Author: Josh Adams

Why Has Kamala Harris’s Campaign Fizzled?

For Democrats, the current 2020 election cycle is perhaps the most important in modern history. For the party faithful, unseating Trump—a man Democrats consider to be the worst President in modern history—has become the overriding concern, even eclipsing the party’s lively policy debate. One rising star, and a politician many considered would give the President a run for his money, is the junior senator from California, Kamala Harris. Superficially, Harris looks like the party’s dream candidate. She is a woman—an asset to a party animated by gender politics, concerns about diversity and still reeling from the #MeToo movement. She is also an ethnic minority (her mother is Indian, her father is Jamaican), another box ticked for a party which draws considerable support from non-whites. Her former life as a prosecutor, San Francisco district attorney and California state attorney would be a dangerous match-up for the unscrupulous Trump, who has spent more time than most avoiding a court room. Having been a senator since 2016, she is already a national political figure. She has also proved …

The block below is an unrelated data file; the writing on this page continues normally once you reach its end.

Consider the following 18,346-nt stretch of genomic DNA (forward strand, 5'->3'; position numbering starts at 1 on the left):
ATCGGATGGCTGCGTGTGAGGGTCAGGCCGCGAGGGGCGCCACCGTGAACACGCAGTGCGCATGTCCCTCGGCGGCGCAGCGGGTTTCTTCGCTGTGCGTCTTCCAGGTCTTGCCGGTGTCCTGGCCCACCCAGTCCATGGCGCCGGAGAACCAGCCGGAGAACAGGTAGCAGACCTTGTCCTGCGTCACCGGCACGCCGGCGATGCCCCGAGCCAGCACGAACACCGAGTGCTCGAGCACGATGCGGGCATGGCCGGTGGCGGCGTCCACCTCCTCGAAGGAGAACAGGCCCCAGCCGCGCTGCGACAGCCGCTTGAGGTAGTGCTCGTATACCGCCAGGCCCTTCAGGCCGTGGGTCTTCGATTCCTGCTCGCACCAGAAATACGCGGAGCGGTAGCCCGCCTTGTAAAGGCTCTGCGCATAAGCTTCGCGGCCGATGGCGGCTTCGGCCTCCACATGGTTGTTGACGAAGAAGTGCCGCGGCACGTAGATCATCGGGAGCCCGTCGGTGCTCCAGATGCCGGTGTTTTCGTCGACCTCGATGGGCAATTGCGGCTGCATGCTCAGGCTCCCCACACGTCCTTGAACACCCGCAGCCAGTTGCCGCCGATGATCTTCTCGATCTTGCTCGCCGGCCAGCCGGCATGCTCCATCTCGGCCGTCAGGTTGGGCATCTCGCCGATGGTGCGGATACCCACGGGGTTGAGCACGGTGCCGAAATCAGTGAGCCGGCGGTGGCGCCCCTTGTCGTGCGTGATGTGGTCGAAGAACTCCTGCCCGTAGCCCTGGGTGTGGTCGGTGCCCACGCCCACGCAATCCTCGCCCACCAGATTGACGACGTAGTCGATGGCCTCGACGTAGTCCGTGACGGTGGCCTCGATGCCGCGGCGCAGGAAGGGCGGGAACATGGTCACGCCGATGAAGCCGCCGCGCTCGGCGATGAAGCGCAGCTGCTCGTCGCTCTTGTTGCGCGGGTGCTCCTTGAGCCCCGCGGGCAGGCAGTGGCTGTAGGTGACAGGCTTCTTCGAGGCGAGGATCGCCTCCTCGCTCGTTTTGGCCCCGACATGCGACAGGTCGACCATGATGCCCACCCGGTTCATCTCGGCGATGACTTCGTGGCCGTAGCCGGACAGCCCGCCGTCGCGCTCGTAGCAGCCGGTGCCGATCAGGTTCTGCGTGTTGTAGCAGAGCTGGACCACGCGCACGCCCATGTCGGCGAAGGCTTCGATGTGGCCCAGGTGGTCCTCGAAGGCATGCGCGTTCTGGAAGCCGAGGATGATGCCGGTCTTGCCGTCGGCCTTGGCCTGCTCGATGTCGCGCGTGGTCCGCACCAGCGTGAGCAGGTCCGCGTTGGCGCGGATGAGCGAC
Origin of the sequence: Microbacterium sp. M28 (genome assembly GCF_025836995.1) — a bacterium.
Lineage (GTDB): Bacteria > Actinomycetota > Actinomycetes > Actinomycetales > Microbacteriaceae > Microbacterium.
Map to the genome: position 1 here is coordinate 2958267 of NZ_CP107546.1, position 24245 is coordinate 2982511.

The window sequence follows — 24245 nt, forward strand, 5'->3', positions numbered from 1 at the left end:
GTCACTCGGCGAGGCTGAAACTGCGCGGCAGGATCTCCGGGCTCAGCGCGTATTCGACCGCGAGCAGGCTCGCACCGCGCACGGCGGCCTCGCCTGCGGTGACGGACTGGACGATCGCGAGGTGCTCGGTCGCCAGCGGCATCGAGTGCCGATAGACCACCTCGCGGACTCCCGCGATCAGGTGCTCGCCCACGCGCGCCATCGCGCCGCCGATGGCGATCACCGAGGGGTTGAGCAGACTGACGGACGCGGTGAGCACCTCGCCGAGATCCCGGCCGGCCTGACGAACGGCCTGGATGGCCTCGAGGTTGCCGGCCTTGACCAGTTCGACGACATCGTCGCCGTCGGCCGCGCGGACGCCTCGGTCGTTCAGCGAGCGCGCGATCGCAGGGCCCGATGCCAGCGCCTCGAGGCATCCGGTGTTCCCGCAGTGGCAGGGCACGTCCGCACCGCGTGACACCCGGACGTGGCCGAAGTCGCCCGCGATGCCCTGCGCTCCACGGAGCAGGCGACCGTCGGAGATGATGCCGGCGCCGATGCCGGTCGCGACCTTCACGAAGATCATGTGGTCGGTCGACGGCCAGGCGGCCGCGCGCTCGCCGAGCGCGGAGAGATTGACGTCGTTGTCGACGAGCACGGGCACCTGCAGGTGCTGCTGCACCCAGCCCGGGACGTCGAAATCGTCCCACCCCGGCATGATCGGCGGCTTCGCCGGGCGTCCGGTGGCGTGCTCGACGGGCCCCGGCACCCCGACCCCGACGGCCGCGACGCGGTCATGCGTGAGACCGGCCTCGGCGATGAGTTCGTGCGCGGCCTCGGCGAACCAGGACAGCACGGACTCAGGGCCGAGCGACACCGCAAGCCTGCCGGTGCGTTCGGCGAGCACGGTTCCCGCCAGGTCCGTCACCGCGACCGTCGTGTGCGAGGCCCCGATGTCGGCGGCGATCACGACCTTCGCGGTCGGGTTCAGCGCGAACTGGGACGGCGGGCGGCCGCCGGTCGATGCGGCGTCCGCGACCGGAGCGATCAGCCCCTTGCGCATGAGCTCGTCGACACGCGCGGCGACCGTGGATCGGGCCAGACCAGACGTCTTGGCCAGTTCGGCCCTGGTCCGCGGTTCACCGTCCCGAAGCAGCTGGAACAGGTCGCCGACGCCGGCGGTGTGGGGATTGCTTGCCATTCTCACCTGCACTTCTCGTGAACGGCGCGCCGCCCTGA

Eastern Europe’s Emigration Crisis

In recent years, most of the debate around the global migration of people has focused on the movement into developed countries and the political battles that ensue. Most famously, Trump has overturned the wisdom of the American political establishment by saying the unsayable on immigration. Politicians from Riga to Rome have won votes (and office) by exploiting similar anxieties. But we seldom talk about the places which, year after year, see more people leave than arrive, and the consequences of countries saying goodbye to some of their best and brightest—often for good. Nowhere is this concern more pressing than in Eastern Europe. According to the UN, of all the countries that are expected to shrink the most in the coming decades, the top 10 are all in the eastern half of the continent, and seven of those are in the European Union. One cause for concern among many of these countries is the EU’s freedom of movement, one of the four “fundamental freedoms” of goods, capital, services, and people that bind the 28. Although most …